MS TIERNEY (Western Victoria—Minister for Training and Skills, Minister for Higher Education) (17:09): Can I start by endorsing the comments that Mr Barton has just put on the record. I thank you for your contribution. I also thank all of our Victorian teachers and VET trainers that we have in the system that work day in and day out because they understand how important their job is and how they change lives. I also would like to acknowledge the amazing visionary work of Minister Merlino in bringing this work to the house and for having the foresight in engaging John Firth to undertake this fantastic review. And of course I thank all the career educators that we have within our education system that provide that guiding advice to so many parents and students in the system—and of course parents and students who have been absolutely involved in the consultation process that has brought us to this point today. Thank you.
This is a bill that essentially is about really making sure that we have equal best choices in the system, and it is about making sure that we elevate the stature of vocational education and training. And what better place to do it than actually in the school system. We need to have a really good starting point for it. Now, we are doing a lot of work in the TAFE and VET system, but we really do need to have a look—and that is what Mr Firth has done—at the secondary system.
One could argue in so many ways that we have been brought up in a trajectory whereby there is a stream where you stream off into applied learning and then there is another stream for the more academically inclined. That by and large has been the so-called English model around the world. The European model, though, is a bit different and, I would argue, more mature in that it understands that hands-on learning, vocational learning, is innately just as important as an academic pathway and in fact that the pathway should not necessarily be divided and there should be a real push for excellence in vocational education and applied learning, where you would have a master class applied to vocational education and training and you would actually move between the vocational sector and the academic sector to the point where you would have technical applied universities or education centres. So I think we can learn a lot from that way of bringing about and delivering skills and theory to not just the individual but of course the contributions that we need to make to make our economies more dynamic.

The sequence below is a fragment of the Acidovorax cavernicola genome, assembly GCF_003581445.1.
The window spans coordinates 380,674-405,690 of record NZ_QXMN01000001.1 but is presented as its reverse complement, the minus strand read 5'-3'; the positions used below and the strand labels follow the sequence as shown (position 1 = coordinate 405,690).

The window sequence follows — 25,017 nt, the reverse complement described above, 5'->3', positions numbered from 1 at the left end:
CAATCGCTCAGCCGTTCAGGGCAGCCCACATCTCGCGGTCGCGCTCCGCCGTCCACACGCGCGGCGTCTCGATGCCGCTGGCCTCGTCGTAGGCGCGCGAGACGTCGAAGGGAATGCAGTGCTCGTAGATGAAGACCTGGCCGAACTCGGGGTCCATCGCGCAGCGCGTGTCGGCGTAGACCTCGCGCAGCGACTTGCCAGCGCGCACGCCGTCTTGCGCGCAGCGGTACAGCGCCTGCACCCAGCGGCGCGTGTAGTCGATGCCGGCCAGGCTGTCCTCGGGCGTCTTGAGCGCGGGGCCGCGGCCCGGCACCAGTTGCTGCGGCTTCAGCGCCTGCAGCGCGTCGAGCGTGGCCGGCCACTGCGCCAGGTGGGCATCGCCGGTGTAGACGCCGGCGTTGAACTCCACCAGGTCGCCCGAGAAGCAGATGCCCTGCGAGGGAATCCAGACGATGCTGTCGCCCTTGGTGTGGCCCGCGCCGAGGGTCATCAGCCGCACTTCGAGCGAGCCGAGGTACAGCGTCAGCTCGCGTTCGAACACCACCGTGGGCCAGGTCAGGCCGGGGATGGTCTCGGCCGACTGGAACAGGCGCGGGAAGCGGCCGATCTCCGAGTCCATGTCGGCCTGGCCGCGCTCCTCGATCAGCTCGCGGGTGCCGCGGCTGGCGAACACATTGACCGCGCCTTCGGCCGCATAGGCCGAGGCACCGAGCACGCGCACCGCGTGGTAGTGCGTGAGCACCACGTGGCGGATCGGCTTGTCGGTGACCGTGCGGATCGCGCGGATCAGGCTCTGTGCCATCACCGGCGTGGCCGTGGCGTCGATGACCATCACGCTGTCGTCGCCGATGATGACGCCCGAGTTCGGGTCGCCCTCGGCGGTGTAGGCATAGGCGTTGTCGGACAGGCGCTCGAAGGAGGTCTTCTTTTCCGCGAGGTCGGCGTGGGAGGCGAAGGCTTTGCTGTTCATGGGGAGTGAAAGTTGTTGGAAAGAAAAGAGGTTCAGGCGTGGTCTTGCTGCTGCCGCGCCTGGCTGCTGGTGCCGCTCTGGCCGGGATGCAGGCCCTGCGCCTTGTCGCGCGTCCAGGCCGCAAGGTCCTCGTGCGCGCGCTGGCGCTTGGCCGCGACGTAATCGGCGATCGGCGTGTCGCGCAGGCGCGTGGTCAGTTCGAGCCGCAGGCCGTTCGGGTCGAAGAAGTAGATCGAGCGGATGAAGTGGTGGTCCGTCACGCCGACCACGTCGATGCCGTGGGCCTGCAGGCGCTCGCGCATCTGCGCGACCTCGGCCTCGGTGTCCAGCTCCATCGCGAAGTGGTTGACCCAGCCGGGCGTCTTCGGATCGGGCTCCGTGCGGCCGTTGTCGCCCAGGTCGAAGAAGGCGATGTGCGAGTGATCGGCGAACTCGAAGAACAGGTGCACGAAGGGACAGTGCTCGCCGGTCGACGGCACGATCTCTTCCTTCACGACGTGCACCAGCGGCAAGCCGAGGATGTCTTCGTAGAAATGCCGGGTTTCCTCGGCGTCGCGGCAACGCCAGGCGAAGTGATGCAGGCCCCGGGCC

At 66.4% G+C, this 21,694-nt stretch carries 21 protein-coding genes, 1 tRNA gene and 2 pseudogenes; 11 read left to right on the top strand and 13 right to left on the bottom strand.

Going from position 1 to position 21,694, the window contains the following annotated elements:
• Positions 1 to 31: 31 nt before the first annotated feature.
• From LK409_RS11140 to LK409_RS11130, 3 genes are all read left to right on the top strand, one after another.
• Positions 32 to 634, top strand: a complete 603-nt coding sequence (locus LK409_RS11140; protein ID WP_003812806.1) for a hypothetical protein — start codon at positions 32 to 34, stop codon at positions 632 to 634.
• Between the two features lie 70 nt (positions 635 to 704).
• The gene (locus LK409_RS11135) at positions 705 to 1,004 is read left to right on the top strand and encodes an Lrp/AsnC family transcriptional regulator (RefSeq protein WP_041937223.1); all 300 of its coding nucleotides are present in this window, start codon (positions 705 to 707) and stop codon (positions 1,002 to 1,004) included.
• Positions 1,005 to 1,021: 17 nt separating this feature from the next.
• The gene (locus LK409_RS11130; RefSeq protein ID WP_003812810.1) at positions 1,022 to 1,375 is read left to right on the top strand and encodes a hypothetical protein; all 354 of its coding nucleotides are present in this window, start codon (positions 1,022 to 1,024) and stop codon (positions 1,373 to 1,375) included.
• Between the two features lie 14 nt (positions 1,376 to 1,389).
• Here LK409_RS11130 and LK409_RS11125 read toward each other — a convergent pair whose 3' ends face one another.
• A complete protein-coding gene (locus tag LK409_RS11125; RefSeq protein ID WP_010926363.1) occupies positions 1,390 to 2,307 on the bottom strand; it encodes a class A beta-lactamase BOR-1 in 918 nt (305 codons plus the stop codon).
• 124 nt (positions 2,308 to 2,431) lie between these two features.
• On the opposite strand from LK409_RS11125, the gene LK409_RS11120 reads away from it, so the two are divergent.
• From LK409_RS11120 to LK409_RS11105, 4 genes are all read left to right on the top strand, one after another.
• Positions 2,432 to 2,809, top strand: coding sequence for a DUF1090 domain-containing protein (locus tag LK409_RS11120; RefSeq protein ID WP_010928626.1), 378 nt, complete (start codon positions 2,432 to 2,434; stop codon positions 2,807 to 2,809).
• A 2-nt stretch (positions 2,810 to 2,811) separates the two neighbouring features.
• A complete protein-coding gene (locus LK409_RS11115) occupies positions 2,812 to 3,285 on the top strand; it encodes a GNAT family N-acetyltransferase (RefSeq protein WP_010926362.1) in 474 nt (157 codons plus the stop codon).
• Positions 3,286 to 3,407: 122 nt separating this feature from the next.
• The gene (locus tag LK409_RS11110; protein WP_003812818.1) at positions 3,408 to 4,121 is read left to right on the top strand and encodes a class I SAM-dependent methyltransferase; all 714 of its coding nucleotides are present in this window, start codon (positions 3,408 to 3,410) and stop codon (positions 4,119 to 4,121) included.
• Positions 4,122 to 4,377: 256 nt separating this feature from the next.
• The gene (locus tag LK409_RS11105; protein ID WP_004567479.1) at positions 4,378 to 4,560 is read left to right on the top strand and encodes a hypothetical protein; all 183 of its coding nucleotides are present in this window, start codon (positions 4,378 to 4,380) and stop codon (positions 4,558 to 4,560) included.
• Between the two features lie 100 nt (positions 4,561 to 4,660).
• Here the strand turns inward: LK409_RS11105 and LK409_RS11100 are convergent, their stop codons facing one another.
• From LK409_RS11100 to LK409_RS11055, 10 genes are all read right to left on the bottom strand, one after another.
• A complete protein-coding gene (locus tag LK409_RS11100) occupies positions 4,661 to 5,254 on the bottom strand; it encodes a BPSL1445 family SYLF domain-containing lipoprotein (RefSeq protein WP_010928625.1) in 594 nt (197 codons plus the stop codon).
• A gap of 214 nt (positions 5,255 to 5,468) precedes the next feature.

Of course this is the start of what I would consider to be where we need to be in elevating the stature of vocational education and applied education, and again I thank all of those that actually get that. Of course we will be wanting to see the implementation as it goes ahead and wanting to embrace those students that come through the secondary school system into the post-secondary system, and that is why we have spent so much time, effort and resources on establishing things like the Victorian Skills Authority—so that we do have genuine evidence bases to develop policy and of course the evidence to highlight current and the forecasting of skills shortages, which then can be relayed back into the secondary schools so that they can also prepare people and plan for assisting with people’s futures. So we are very excited in seeing that young people will be coming through the secondary school system fairly shortly and will be coming into the post-secondary sector fully informed and educated on what their options are.